Mary Robinette Kowal

From Wikipedia, the free encyclopedia
Jump to: navigation, search
Mary Robinette Kowal
Mary Robinette Kowal at 2008 Nebula Awards.jpg
Born (1969-02-08) February 8, 1969 (age 46)
Raleigh, North Carolina
Occupation Professional puppeteer and Author
Nationality American
Genre Science fiction and fantasy
Notable works Shades of Milk and Honey, "Evil Robot Monkey", "For Want of a Nail"
Notable awards John W. Campbell Award for Best New Writer (2008), Hugo Award for Best Short Story (2011), Hugo Award for Best Novelette (2014)


Mary Robinette Kowal (born February 8, 1969 in Raleigh, N.C., as Mary Robinette Harrison[1]) is an American author and puppeteer.[2]

Life and career[edit]

Mary Harrison was born in Raleigh, North Carolina, and studied at East Carolina University. She graduated with a degree in Art Education with a minor in theater, and began work as a professional puppeteer in 1989. She has performed for the Center for Puppetry Arts, Jim Henson Productions, and her own production company, Other Hand Productions.[3] She also worked in Iceland on the children's television show LazyTown for two seasons.[4] She was recently accepted as a participant in a Sesame Puppetry Workshop.[5]

Kowal served as art director for Shimmer Magazine and in 2010 was named art director for Weird Tales.[6] She served as secretary of the Science Fiction and Fantasy Writers of America for two years, and was elected to the position of SFWA vice-president in 2010.[7] In 2008, her second year of eligibility, she won the John W. Campbell Award for Best New Writer.[8]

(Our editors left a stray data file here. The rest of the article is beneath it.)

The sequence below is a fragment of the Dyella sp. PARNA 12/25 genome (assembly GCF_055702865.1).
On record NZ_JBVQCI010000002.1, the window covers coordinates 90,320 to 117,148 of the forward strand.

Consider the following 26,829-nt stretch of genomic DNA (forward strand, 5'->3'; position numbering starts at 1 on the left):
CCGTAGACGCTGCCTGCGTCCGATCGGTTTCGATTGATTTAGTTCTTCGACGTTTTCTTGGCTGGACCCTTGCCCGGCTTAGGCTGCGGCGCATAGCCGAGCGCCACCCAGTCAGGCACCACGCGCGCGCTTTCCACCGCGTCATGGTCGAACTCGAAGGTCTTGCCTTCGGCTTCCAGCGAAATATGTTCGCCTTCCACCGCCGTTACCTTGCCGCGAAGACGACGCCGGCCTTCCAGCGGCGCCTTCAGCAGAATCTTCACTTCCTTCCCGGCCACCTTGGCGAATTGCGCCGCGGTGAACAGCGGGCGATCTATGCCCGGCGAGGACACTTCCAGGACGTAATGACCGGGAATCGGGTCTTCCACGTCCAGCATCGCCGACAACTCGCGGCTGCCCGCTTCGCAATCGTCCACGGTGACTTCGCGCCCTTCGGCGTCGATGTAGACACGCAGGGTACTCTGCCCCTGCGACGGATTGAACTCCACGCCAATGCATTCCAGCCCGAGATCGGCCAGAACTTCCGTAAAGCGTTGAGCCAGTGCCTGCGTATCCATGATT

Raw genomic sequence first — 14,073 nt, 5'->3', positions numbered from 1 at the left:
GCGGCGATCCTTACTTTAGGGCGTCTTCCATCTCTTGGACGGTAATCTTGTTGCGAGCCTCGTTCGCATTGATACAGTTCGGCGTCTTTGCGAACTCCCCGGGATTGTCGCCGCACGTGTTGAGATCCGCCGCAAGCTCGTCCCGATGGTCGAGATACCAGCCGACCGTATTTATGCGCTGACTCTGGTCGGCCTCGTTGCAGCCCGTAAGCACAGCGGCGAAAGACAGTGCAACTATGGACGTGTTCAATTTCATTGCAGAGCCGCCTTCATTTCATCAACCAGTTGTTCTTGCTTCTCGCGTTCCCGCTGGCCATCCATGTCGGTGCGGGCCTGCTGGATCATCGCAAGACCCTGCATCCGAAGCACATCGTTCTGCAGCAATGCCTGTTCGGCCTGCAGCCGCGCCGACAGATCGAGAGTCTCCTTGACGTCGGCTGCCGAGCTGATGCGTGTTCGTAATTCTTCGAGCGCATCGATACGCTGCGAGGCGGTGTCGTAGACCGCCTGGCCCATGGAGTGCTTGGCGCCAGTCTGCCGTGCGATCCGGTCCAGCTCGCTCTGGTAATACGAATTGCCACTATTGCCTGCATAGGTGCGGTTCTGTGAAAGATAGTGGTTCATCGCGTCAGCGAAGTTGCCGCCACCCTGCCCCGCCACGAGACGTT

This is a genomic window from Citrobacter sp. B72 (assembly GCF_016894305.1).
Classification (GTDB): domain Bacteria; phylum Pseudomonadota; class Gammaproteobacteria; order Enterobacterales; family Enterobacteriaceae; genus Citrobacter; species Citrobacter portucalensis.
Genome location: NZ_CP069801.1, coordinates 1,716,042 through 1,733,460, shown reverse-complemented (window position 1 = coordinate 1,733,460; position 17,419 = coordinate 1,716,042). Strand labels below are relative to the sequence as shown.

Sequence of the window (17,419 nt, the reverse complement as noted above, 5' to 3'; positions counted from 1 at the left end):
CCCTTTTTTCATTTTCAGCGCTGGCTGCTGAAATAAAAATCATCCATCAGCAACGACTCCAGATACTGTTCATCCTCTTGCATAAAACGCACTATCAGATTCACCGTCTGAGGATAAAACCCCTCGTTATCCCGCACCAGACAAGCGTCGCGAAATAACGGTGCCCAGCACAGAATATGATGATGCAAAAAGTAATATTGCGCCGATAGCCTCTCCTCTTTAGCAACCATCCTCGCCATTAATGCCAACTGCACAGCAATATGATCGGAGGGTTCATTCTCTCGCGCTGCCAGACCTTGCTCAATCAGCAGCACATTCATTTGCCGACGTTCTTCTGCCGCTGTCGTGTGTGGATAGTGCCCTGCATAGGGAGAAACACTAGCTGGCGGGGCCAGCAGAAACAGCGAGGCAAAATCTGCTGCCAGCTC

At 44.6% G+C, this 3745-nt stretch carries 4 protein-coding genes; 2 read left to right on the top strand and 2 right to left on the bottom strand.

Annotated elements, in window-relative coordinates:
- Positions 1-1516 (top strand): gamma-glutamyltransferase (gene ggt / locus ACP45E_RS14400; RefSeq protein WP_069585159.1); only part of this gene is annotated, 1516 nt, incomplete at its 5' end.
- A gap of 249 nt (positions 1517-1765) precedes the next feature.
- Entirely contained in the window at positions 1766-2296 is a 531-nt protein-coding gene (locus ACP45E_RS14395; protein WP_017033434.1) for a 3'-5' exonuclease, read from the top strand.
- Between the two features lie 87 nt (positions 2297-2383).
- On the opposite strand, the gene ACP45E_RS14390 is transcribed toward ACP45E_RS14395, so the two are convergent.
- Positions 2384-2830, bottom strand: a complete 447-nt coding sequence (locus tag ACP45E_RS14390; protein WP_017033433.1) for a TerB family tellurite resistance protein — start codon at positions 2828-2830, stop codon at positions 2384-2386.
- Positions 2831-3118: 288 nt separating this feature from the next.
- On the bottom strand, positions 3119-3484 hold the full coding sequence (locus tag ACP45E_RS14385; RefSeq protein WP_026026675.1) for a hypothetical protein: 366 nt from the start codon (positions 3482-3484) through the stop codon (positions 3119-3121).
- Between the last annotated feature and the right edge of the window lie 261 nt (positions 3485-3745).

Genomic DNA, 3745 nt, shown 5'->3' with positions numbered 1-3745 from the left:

Kowal's work as an author includes "For Solo Cello, op. 12,"[9] (originally published in Cosmos Magazine and reprinted in Science Fiction: The Best of the Year, 2008 Edition,[10]) which made the preliminary ballot for the 2007 Nebula Awards.[11] Her fiction has also appeared in Talebones Magazine, Strange Horizons, and Apex Digest, among other venues.[12] Her debut novel Shades of Milk and Honey was nominated for the 2010 Nebula Award for Best Novel.[13] Two of her short fiction works have been nominated for the Hugo Award for Best Short Story: "Evil Robot Monkey" in 2009[14] and "For Want of a Nail," which won the award in 2011.[15] Her novelette, The Lady Astronaut of Mars was ineligible for the 2013 Hugo Awards because it had only been released as part of an audiobook, but was later published in text format[16] and went on to win the 2014 Hugo Award for Best Novelette.[17]

In 2009, she donated her archive to the department of Rare Books and Special Collections at Northern Illinois University.[18]

After appearing several times as a guest star in the podcast, Writing Excuses, she became a full-time cast member at the start of their sixth season in 2011.[19]






Short stories[edit]


  1. ^ Biography for Mary Robinette Kowal at the Internet Movie Database
  2. ^ Mary Robinette Kowal Website
  3. ^ Mary Robinette Kowal (Web Lackey, Actor, Writer)(archive), Williamette Radio Workshop
  4. ^ Mary Robinette Kowal FAQs
  5. ^ Kowal, Mary Robinette. "My audition for the Sesame Street puppetry workshop. Video and results." Journal January 3, 2014; accessed January 5, 2014
  6. ^ VanderMeer promoted to editor in chief,, 2010-01-25.
  7. ^ An Interview With Mary Robinette Kowal
  8. ^ The Hugo Awards
  9. ^
  10. ^ Science Fiction: The Best of the Year, Rich Horton, Editor. ISBN 978-0809572502
  11. ^ Nebula Awards preliminary ballot released 2008-01-11
  12. ^ Mary Robinette Kowal Bibliography
  13. ^ "SFWA announces the 2010 Nebula Award Nominees". SFWA. 2011-02-22. Retrieved 2013-12-06. 
  14. ^ "The Locus Index to SF Awards: 2009 Hugo Awards". 2009-08-09. Retrieved 2013-12-06. 
  15. ^ Locus Publications. "Locus Online News » 2011 Hugo and Campbell Awards Winners". Retrieved 2013-12-06. 
  16. ^ "The Lady Astronaut of Mars". September 11, 2013. Retrieved 17 August 2014. 
  17. ^ "2014 Hugo Award Winners". The Hugo Awards. August 17, 2014. Retrieved 17 August 2014. 
  18. ^ Science Fiction and Fantasy Writers of America (SFWA) Collection. Northern Illinois University. on
  19. ^ "6.1: Can Creativity be Taught?". Writing Excuses. Retrieved 2013-12-06. 

External links[edit]